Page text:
Joe Pappalardo is the author of the new popular science and technology book, Spaceport Earth: The Reinvention of Spaceflight (The Overlook Press; Available Now). In it, Pappalardo “tackles the ever-changing, 21st-century space industry and what privately funded projects like Elon Musk’s SpaceX mean for the future of space travel.” (Foreign Policy)
Spaceport Earth takes readers on a tour of these high-stakes sites as Pappalardo examines how private companies are reshaping the way we use, intend to use, and view space travel, not solely for scientific exploration but for increasingly more general travel. Visiting every working spaceport in the United States and rocket launches around the world, Pappalardo presents a travelogue and modern history of spaceflight — where the industry is now and what’s on the horizon for explorers and consumers alike—in Spaceport Earth.
If you’ve read enough of our articles, you know I’ve got an uneasy alliance with the Sun. Sure, it provides the energy we need for all life on Earth. But, it’s a great big ongoing thermonuclear reaction, and it’s right there! As soon as we get fusion, Sun, in like, 30 years or so, I tell you, we’ll be the ones laughing.
But to be honest, we still have so many questions about the Sun. For starters, we don’t fully understand the solar wind blasting out of the Sun. This constant wind of charged particles is constantly blowing out into space, but sometimes it’s stronger, and sometimes it’s weaker.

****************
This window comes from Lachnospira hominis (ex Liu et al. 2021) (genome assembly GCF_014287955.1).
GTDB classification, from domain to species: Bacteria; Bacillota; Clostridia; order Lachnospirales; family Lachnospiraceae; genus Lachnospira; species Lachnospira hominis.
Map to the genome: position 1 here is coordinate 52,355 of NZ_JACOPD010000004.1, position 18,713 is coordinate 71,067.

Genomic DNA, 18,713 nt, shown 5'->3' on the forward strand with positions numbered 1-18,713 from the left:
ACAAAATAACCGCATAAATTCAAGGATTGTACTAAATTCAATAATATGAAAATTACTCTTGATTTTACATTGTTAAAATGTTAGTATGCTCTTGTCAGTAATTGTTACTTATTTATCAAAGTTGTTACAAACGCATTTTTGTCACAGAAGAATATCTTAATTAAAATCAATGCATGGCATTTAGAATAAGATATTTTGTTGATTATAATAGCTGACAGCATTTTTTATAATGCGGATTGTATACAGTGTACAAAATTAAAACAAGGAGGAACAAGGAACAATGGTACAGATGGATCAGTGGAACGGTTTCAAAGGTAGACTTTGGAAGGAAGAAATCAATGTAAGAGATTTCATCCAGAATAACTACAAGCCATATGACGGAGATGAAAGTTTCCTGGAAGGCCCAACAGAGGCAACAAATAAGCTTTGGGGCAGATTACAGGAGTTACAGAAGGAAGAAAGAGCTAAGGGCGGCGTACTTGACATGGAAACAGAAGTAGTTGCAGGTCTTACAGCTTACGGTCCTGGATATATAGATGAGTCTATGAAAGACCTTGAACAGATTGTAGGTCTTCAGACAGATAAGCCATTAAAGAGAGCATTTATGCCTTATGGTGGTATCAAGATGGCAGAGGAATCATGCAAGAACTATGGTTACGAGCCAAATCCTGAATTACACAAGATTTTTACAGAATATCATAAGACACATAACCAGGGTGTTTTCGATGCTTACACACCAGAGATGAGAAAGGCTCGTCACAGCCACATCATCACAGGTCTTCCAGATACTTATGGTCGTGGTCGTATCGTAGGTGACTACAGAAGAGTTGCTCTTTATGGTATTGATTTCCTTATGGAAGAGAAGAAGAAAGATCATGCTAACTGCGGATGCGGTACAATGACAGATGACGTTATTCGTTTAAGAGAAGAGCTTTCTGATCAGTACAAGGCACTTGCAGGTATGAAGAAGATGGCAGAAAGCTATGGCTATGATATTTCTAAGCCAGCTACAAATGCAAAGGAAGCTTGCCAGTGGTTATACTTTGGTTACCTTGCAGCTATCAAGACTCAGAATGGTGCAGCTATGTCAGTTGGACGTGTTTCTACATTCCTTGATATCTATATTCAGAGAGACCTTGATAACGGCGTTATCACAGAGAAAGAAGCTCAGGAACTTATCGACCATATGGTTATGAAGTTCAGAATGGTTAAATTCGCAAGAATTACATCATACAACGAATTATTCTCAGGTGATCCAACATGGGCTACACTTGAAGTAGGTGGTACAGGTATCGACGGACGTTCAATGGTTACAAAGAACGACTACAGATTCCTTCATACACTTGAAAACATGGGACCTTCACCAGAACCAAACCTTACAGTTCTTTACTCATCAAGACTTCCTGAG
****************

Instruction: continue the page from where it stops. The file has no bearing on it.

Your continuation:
What are the factors that contribute to the solar wind? And as you know, these charged particles are not healthy for the human body, or for our precious electronics. In fact, the Sun occasionally releases enormous blasts that can damage our satellites and electrical grids.
How can we predict the intensity so that we can be better prepared for dangerous solar storms? Especially the Carrington-class events that might take down huge portions of our modern society.
Perhaps the biggest mystery with the Sun is the temperature of its corona. The surface of the Sun is hot, like 5,500 degrees Celsius. But if you rise up into the atmosphere of the Sun, into its corona, the temperature jumps beyond a million degrees.
The list of mysteries is long. And to start understanding what’s going on, we’ll need to get much much closer to the Sun.
Good news, NASA has a new mission in the works to do just that.
The mission is called the Parker Solar Probe. Actually, last week, it was called the Solar Probe Plus, but then NASA renamed it, and that reminded me to do a video on it.